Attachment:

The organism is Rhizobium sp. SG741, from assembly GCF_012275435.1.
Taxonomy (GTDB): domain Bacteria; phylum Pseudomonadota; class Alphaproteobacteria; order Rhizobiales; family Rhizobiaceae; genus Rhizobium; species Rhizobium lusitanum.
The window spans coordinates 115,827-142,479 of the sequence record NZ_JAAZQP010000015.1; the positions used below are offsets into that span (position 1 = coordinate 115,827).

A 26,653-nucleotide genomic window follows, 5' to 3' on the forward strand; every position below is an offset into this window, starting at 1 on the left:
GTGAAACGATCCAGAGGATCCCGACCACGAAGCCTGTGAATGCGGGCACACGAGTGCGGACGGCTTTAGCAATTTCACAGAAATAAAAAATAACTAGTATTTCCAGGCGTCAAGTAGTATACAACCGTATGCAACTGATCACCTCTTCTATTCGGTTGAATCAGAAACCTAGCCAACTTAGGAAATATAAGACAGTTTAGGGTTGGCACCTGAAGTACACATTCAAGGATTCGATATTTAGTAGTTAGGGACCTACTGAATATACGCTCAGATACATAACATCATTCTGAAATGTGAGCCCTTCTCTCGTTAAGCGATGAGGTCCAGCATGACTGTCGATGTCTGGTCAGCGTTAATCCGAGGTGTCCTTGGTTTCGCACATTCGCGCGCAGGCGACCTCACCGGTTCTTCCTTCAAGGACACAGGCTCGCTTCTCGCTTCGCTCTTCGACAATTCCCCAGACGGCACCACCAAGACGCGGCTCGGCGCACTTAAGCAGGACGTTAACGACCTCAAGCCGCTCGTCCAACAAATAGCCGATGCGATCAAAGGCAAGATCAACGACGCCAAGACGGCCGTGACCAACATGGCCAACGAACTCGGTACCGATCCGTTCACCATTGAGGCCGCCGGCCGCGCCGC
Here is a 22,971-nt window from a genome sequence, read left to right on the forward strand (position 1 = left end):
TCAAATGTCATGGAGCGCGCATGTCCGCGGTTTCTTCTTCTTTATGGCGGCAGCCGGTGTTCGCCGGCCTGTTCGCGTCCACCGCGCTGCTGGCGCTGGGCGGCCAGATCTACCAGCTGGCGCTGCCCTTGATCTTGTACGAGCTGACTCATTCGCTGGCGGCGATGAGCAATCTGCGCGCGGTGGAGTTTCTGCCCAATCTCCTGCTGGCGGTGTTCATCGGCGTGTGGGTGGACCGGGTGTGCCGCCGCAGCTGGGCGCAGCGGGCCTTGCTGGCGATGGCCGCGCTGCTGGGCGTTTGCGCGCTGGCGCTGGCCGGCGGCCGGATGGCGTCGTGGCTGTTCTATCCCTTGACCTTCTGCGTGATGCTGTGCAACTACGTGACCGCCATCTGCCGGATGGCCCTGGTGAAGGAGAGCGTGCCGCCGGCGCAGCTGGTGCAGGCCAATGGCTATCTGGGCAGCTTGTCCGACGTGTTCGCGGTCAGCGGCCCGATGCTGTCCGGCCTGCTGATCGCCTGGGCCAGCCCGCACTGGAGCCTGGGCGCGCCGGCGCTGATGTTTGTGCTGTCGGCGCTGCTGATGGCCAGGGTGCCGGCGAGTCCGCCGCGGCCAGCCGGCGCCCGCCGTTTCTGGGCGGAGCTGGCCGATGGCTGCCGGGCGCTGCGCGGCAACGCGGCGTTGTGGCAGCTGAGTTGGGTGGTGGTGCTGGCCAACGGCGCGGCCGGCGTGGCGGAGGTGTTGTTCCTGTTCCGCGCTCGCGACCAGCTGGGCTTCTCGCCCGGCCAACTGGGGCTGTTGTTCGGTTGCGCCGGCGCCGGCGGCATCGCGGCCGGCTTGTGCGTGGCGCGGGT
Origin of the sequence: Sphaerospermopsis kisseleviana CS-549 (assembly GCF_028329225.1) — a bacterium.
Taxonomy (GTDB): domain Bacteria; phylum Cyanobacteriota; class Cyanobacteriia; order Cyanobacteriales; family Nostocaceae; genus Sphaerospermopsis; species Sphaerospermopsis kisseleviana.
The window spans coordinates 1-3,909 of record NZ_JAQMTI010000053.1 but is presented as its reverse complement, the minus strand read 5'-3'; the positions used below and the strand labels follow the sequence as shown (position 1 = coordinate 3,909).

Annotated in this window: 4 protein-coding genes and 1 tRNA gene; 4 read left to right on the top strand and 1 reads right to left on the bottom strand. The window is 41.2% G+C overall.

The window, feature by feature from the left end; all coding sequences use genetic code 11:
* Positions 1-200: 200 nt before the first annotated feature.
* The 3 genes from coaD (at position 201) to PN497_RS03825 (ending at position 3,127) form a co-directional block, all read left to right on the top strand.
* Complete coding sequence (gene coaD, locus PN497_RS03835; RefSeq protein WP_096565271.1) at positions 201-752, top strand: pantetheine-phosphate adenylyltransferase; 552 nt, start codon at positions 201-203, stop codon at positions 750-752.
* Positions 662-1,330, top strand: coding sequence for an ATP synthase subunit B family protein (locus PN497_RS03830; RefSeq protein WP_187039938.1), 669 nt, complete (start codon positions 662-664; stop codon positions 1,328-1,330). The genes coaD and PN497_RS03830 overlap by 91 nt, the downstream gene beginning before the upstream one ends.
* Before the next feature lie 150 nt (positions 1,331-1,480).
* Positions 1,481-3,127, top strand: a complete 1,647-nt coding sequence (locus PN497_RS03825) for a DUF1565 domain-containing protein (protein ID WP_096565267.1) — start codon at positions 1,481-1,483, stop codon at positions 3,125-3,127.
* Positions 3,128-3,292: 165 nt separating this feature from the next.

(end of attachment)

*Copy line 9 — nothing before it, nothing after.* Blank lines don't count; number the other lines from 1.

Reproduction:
Taxonomy (GTDB): domain Bacteria; phylum Cyanobacteriota; class Cyanobacteriia; order Cyanobacteriales; family Nostocaceae; genus Sphaerospermopsis; species Sphaerospermopsis kisseleviana.